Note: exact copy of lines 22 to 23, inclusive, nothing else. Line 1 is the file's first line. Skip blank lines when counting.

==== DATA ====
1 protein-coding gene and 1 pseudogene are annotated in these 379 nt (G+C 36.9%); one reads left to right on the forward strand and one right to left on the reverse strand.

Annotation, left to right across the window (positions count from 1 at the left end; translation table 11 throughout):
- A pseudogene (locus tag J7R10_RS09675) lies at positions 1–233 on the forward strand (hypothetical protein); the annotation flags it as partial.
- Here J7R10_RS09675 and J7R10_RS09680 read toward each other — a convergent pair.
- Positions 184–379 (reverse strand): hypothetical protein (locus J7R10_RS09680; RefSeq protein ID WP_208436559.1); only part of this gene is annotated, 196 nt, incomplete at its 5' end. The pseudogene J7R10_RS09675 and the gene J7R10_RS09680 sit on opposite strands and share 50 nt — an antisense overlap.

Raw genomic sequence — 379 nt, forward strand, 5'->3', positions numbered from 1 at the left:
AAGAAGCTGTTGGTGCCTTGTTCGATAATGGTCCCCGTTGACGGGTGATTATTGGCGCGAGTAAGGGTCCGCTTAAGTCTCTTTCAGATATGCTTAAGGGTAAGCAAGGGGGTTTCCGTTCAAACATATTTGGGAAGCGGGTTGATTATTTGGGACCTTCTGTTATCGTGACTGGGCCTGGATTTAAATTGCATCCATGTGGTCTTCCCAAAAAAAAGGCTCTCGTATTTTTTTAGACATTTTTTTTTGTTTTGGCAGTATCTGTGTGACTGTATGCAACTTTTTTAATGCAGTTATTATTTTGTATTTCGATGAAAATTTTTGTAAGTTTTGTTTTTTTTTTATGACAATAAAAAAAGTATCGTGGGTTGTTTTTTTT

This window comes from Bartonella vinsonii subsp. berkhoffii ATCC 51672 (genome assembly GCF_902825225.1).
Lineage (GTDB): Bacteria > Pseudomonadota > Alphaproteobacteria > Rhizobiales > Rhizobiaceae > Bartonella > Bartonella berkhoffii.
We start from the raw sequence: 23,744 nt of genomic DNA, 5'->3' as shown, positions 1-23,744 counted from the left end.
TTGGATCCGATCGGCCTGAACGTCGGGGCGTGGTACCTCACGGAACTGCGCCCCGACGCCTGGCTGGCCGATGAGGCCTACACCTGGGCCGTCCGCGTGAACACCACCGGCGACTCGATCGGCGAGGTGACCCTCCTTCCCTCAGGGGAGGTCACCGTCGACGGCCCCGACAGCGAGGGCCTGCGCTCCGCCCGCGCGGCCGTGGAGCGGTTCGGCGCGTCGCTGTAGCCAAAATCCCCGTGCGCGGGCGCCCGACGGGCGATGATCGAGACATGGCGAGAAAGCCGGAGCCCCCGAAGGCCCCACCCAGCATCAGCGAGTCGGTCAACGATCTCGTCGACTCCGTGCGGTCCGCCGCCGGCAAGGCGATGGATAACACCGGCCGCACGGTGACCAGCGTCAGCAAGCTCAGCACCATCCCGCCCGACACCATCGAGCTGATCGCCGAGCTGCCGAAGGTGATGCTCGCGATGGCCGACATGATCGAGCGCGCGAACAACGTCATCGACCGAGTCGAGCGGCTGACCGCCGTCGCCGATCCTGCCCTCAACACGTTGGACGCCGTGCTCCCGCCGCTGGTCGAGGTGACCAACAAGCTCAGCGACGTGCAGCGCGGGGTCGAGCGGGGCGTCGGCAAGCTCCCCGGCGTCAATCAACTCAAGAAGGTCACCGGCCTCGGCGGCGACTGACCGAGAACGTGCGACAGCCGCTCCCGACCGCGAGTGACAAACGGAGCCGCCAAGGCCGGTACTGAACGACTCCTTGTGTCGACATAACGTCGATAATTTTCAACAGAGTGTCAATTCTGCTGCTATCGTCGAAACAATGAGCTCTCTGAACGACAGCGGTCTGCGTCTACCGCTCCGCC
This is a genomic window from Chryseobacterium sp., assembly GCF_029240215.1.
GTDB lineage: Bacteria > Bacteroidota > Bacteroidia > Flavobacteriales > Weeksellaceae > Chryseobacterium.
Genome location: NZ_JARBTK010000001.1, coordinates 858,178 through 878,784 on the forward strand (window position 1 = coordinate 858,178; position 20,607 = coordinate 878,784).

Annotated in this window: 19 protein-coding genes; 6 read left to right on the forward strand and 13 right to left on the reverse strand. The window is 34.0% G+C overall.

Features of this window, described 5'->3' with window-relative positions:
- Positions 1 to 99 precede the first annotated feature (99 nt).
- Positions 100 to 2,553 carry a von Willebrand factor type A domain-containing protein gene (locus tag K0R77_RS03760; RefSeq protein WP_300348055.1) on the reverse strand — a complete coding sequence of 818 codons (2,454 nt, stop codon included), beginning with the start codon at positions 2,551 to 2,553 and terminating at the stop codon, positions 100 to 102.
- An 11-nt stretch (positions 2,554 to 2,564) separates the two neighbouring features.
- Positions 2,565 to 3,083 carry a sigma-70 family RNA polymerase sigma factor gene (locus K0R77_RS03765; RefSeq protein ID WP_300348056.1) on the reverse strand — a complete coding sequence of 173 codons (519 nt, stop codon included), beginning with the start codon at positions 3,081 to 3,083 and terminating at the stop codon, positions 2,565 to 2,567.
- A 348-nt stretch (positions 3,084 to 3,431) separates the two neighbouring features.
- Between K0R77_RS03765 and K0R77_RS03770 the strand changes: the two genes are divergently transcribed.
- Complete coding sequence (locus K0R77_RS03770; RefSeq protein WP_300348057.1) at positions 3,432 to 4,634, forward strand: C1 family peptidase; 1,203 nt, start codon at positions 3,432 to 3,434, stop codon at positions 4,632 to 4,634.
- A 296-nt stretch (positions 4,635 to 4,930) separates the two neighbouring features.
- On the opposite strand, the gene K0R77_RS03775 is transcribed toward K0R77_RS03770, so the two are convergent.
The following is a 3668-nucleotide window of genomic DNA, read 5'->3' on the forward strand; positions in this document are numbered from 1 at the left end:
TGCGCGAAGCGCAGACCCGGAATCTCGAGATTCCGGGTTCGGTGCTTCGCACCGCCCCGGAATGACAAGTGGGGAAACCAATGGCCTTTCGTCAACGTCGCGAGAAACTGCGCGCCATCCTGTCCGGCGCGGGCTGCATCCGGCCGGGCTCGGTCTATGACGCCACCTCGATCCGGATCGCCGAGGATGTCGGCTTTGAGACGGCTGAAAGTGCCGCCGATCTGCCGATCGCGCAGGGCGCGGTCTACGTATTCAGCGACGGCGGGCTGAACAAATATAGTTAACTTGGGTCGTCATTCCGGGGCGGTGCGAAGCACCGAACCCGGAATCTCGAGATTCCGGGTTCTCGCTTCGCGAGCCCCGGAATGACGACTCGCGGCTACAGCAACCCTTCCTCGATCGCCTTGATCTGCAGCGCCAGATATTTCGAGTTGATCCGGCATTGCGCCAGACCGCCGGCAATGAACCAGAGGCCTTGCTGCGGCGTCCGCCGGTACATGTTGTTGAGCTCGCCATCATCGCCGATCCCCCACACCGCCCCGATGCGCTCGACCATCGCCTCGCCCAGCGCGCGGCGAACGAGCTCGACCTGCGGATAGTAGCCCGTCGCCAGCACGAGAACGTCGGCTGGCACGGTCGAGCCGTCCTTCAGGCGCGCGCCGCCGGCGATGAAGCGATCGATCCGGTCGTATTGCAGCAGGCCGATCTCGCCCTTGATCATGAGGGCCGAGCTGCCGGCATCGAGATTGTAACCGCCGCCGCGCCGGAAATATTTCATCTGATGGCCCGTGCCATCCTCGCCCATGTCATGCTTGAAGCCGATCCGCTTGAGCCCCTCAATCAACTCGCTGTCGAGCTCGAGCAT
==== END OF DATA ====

- Between K0R77_RS03765 and K0R77_RS03770 the strand changes: the two genes are divergently transcribed.
- Complete coding sequence (locus K0R77_RS03770; RefSeq protein WP_300348057.1) at positions 3,432 to 4,634, forward strand: C1 family peptidase; 1,203 nt, start codon at positions 3,432 to 3,434, stop codon at positions 4,632 to 4,634.